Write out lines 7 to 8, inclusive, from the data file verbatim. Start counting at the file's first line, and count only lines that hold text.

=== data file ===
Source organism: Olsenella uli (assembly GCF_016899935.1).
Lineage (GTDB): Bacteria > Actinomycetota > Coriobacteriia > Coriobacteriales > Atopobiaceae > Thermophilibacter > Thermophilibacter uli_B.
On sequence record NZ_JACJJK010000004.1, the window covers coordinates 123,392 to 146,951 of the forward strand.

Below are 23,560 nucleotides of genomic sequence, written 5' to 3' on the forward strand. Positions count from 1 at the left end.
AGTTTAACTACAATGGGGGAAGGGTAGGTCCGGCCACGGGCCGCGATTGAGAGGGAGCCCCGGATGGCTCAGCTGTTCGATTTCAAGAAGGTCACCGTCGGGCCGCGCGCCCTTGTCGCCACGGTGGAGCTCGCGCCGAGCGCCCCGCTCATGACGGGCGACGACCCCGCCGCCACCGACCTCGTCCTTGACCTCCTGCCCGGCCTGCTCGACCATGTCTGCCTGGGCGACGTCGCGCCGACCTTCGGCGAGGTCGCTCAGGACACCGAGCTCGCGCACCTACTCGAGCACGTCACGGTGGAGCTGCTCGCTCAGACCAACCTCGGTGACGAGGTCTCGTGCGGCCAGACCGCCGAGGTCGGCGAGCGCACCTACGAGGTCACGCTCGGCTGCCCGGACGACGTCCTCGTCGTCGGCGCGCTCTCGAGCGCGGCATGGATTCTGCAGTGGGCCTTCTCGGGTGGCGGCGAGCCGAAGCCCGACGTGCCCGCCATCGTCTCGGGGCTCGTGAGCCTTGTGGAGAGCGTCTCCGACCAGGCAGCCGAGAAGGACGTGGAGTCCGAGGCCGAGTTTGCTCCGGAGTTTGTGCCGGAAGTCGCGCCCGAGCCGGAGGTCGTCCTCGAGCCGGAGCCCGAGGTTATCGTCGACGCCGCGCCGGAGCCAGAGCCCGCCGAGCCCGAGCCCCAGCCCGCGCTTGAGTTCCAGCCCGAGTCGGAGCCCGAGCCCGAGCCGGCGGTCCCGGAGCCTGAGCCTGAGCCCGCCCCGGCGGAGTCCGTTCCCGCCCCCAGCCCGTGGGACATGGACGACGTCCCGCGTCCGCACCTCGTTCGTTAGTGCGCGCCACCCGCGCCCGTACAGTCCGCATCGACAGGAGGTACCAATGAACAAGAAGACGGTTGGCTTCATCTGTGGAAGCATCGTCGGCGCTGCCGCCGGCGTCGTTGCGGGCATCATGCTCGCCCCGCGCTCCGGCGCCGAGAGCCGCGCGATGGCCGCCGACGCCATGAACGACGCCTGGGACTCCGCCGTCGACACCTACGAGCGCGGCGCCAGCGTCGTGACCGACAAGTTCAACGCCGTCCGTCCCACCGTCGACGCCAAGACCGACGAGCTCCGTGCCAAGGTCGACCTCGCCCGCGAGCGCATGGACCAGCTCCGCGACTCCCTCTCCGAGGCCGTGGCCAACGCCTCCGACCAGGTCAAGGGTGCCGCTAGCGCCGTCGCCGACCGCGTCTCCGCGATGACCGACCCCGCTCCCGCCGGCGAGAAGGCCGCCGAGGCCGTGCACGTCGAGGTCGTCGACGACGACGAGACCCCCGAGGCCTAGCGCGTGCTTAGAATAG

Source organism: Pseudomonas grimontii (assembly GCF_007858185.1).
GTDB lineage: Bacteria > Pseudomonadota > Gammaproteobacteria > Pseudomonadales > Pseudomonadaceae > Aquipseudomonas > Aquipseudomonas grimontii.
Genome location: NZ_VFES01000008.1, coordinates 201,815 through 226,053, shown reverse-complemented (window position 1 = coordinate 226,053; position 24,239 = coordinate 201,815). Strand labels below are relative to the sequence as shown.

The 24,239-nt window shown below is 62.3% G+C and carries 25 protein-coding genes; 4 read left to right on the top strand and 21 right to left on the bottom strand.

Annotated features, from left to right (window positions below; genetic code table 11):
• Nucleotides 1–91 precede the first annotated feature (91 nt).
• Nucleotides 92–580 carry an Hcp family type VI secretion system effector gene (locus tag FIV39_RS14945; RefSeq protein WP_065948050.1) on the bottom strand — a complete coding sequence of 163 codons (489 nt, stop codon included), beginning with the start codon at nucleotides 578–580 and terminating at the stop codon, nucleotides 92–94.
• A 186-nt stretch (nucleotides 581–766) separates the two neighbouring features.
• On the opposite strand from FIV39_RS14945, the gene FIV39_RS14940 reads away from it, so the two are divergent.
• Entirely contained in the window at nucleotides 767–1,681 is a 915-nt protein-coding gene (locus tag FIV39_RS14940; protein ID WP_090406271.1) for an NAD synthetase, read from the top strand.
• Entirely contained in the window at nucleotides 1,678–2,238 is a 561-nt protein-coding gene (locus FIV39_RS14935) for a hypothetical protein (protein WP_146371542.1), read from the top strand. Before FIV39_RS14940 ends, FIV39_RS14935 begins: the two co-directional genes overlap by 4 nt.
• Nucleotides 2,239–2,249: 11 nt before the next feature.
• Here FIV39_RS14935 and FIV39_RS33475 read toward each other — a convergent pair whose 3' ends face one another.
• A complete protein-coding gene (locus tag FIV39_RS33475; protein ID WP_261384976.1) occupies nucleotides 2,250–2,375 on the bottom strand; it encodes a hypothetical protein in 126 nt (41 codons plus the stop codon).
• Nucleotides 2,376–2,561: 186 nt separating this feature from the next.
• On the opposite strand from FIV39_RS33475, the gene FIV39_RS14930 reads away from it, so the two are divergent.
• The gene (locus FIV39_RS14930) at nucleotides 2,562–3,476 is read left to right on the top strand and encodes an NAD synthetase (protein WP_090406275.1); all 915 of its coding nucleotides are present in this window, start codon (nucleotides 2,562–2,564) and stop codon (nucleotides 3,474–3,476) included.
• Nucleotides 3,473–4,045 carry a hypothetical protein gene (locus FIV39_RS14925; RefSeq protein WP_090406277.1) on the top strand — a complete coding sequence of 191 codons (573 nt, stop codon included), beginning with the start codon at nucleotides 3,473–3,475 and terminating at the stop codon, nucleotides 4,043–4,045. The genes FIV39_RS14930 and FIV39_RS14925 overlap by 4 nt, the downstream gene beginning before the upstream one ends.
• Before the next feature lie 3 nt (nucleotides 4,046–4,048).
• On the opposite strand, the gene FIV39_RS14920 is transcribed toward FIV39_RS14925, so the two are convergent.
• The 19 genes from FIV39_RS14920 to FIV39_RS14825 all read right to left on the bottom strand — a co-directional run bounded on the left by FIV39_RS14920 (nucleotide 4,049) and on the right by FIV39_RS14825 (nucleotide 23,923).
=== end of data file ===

GTDB lineage: Bacteria > Pseudomonadota > Gammaproteobacteria > Pseudomonadales > Pseudomonadaceae > Aquipseudomonas > Aquipseudomonas grimontii.
Genome location: NZ_VFES01000008.1, coordinates 201,815 through 226,053, shown reverse-complemented (window position 1 = coordinate 226,053; position 24,239 = coordinate 201,815). Strand labels below are relative to the sequence as shown.